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A Series of Novel Ideas

If you’ve been hanging around here for awhile now, you know I’m an old hand at NaNoWriMo, or National Novel Writing Month.Β  If you’re new, it’s an international event held every November, where the goal is to write a minimum 50,000-word novel between 12:00 AM Nov. 1 and midnight Nov. 30. I’ve done it six times in a row, never failing to reach my goal, and in order from 2004-2009 written The Milkman, Propane Jockeys, Enter The Jackrabbit, Troubleshooters: The Longest Joke Ever Told, Pariah’s Moon, and Blood on the Ice. My 2010 entry will be called Rooftops.

Today I had an idea for some other NaNo-style events to target other folks who are involved with writers in some way. This might just be how I can single-handedly save the publishing industry, folks, so let’s get the word out ASAP. For your edification, I present:


This one is for agents. They have to sign ten new authors between November 1 and November 30. That’s a lot, right? I could have picked one a day, but that seemed, well, ludicrous. The upshot to this kind of deadline is that agents will have to take more chances. If they’ve got some they’re on the fence about…hell with it, sign them. Will every author pan out? No, of course not, but agents might be surprised if they take off their blinders how many jewels they’ll find in the rough. And just so we don’t pick only on agents, here’s:


Acquiring editors for publishers don’t get let off easy. They have to acquire ten books between November 1 and November 30. That means they don’t have a lot of time to think things through. If they kind of like something, better to take a chance on it. Sure, maybe they won’t pick any big sellers, but if you give ten debut authors a chance to see their books in a store, you may be surprised at what will sell that you never considered before, especially because:


There’s a book-buying public out there that’s got to take risks, so people who aren’t already writing, agenting, or editing have to buy and read five books during November. I could have picked more, but some folks read slower than others, and some only have time to read on the john. That might make for some pretty numb legs by the end of the month, if you know what I’m saying. The catch is the books you buy have to be new to you. Stretch yourself. Try genres you don’t normally try.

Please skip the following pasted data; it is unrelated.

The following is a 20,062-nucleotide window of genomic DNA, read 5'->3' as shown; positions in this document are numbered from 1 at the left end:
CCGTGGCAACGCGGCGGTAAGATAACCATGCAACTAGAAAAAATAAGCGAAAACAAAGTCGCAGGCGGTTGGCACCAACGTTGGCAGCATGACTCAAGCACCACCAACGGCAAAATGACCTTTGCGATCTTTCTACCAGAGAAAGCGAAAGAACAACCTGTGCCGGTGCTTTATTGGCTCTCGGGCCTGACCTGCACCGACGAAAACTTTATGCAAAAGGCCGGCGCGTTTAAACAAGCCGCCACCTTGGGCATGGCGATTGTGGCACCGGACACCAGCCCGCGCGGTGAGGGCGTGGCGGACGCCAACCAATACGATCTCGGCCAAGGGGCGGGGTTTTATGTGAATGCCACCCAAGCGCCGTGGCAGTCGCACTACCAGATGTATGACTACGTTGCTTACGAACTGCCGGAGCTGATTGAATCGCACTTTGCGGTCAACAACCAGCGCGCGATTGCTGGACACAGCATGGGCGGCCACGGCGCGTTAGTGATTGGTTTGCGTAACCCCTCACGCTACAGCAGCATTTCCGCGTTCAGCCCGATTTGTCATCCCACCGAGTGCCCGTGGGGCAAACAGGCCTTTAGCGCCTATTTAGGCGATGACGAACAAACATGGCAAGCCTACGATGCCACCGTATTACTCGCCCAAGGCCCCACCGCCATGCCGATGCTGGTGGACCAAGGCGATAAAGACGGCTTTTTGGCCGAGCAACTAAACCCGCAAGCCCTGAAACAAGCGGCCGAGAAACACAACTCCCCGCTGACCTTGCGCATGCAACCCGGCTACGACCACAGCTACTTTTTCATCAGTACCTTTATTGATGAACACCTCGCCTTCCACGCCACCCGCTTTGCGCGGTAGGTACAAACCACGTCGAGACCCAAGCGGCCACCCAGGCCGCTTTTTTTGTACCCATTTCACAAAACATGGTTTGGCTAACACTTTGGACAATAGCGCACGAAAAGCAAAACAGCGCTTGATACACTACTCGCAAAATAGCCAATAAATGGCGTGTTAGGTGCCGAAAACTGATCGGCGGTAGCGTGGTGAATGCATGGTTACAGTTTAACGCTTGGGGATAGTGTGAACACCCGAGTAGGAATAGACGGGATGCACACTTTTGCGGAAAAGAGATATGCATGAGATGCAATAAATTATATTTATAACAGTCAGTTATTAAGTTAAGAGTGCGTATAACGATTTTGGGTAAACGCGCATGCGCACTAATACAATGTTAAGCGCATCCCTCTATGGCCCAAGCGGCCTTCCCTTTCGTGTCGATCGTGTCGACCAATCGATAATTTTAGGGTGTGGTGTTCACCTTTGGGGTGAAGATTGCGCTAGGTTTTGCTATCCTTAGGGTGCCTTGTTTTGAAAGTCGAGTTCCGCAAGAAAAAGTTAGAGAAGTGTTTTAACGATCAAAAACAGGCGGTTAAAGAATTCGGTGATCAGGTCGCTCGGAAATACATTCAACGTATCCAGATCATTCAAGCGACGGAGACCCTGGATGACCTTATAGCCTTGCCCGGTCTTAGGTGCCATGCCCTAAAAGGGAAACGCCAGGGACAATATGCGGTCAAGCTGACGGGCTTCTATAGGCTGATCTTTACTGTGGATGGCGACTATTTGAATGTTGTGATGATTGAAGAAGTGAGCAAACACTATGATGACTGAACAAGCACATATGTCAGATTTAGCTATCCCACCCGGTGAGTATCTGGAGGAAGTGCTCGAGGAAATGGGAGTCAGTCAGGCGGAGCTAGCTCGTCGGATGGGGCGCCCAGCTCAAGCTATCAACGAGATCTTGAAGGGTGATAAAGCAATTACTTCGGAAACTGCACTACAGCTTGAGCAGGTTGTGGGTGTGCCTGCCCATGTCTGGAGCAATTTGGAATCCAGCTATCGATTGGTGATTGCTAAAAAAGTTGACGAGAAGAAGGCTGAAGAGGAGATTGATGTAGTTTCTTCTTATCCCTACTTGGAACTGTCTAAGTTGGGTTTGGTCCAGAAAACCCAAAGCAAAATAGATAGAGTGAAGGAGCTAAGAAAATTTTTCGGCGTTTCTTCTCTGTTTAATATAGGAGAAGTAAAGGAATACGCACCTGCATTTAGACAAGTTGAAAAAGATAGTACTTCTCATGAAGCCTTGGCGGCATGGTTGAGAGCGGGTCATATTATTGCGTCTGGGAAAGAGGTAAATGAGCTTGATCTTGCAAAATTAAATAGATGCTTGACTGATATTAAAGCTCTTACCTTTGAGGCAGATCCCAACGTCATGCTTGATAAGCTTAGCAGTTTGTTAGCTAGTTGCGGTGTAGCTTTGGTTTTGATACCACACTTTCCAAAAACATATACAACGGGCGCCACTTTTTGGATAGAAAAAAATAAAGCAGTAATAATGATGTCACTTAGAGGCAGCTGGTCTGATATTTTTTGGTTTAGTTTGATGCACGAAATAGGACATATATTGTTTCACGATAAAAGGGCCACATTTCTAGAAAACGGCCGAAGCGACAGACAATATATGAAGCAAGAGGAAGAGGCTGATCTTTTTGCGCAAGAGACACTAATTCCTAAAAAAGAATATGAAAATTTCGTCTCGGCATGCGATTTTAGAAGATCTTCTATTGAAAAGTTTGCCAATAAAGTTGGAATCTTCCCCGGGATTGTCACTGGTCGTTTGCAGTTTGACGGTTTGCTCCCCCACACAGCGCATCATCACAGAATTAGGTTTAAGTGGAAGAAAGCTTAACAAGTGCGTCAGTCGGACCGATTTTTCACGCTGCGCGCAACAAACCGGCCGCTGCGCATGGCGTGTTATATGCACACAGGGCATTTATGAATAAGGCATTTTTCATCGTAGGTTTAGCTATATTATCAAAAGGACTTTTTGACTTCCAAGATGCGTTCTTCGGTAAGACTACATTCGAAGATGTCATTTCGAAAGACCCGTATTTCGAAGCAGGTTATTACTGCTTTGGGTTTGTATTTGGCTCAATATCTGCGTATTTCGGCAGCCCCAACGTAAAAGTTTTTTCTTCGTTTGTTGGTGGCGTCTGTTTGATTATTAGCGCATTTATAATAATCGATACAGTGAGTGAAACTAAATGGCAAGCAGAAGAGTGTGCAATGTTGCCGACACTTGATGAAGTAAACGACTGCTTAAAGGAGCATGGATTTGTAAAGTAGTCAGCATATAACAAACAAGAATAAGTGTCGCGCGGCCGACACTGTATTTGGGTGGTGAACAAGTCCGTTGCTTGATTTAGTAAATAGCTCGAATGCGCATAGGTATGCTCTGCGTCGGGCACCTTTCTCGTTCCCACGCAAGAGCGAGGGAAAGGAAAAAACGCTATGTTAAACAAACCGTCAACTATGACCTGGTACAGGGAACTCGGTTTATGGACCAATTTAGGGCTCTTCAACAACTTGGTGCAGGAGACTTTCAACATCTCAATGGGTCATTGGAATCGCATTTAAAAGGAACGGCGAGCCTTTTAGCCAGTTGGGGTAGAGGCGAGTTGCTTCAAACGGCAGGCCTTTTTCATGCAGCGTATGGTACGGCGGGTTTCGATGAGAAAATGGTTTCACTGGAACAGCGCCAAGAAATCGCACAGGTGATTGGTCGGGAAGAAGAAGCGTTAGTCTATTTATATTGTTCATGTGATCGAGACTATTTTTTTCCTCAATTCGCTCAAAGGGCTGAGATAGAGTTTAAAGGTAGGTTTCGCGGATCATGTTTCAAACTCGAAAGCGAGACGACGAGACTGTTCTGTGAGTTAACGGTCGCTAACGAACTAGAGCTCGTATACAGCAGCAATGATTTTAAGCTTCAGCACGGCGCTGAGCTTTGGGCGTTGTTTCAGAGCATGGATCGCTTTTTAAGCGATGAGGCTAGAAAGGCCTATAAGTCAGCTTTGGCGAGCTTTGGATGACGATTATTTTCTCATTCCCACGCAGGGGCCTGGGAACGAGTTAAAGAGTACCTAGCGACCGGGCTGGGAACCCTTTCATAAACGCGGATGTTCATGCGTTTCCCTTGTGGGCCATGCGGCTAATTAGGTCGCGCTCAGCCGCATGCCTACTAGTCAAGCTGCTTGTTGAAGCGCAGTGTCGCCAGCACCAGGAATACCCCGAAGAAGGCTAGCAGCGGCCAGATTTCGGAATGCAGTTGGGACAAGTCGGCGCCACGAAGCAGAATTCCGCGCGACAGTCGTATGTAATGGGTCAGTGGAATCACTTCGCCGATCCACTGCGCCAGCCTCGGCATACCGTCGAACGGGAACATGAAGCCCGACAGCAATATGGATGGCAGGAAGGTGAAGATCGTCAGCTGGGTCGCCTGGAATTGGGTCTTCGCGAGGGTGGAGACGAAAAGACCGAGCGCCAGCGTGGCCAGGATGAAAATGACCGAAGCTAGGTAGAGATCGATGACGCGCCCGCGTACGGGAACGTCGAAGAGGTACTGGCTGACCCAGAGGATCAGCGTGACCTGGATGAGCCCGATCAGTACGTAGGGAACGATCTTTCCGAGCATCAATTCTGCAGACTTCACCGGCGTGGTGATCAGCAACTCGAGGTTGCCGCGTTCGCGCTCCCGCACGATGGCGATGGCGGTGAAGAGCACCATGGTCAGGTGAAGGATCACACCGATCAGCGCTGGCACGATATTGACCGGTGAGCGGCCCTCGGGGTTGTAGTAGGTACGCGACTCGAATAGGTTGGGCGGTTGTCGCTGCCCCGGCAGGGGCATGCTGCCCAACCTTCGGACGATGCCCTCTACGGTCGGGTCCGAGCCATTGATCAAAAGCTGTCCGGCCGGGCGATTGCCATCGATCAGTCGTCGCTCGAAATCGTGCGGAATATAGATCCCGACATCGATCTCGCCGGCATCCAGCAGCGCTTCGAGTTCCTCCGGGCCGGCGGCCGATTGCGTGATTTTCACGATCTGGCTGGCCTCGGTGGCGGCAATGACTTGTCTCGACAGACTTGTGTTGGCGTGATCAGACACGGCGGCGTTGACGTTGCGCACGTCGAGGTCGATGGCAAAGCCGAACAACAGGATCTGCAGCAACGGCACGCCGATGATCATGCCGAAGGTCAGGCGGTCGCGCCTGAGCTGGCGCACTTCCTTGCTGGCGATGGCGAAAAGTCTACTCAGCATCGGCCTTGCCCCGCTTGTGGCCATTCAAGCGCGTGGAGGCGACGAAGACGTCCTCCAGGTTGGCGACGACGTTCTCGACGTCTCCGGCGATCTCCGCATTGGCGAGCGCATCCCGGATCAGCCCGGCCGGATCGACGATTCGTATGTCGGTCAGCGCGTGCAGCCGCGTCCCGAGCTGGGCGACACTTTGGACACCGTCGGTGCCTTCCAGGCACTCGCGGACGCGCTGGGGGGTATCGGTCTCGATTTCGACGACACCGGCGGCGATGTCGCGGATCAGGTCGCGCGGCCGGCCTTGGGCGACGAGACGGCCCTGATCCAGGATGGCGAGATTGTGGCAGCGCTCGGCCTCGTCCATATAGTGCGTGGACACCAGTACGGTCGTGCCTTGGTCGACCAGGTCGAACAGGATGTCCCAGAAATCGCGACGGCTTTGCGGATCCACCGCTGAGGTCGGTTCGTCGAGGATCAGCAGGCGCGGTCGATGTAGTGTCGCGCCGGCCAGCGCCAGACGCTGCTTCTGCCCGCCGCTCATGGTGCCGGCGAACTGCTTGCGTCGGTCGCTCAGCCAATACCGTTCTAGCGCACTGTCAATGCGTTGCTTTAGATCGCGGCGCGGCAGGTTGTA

If everyone in the publishing industry (and the book buying public) did this every November, think about how many people it would help. Think about how many dreams would come true. Think about the benefit to everyone from the lifetime romance reader who discovers she loves mysteries too to the editor who will buy a book because he likes it instead of because he thinks it will be a bestseller, to the agent who signs a writer in whom she sees great potential, to the writer who isn’t afraid to write outside of the box because someone will give it a chance.

It could work.

Spread the word.


  1. Nathan Bransford never liked a single goddamn thing I wrote. The only person who ever rejected me faster than him was Uwe Stender. LOL

    I wouldn’t have the slightest idea what are the popular websites or how to submit to them. Got any idears?

  2. I wonder how many strange cult hits have to happen before the people in charge of bringing us books, music, movies, etc to the mainstream stop coddling us and actually give us something different and new. Because chances are, people will buy it.

    I think more than ever, people are craving something new.

  3. Ian, I’d have to think… a bunch o’ agents and maybe a few publishers if they have blogs you can comment on. Allie’s got the idea. Link on Nathan’s blog… there’s nothing meanspirted about your post, it’s just clever and true. Keep me posted. πŸ˜€

  4. Excellent suggestions, Ian! I think you’re onto something! Better send out some queries, since the agents will surely decide you’re onto something!

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